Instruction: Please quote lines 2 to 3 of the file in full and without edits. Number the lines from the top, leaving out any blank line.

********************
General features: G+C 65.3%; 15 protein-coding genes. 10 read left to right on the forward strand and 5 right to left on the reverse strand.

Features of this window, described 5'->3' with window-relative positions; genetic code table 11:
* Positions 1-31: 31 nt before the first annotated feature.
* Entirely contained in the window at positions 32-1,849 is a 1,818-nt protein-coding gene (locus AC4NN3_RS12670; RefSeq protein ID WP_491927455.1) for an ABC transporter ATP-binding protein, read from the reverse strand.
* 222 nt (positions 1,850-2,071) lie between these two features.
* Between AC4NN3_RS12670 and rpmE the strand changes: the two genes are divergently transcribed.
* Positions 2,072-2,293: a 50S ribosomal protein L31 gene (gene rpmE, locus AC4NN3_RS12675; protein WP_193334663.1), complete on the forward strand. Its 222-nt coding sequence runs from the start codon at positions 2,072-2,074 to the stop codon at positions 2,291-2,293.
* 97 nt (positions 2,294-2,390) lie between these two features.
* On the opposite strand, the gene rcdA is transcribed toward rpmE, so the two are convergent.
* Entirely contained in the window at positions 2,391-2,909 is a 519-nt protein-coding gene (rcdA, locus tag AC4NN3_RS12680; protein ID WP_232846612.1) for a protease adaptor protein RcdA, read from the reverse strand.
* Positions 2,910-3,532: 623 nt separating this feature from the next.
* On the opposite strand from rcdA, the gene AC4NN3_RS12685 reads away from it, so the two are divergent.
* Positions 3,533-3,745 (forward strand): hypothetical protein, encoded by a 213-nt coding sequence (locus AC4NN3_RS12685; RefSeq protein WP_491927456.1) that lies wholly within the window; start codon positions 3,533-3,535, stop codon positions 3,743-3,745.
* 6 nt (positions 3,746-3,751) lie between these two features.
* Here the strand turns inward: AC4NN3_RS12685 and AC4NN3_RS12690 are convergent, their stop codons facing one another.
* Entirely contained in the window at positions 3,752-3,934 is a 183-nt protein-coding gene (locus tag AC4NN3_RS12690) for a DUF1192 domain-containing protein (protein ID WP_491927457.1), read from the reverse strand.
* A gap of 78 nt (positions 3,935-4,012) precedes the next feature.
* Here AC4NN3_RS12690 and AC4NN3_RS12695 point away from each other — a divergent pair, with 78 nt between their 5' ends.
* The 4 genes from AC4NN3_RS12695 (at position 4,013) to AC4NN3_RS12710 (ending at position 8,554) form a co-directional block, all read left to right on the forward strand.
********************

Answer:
Features of this window, described 5'->3' with window-relative positions; genetic code table 11:
* Positions 1-31: 31 nt before the first annotated feature.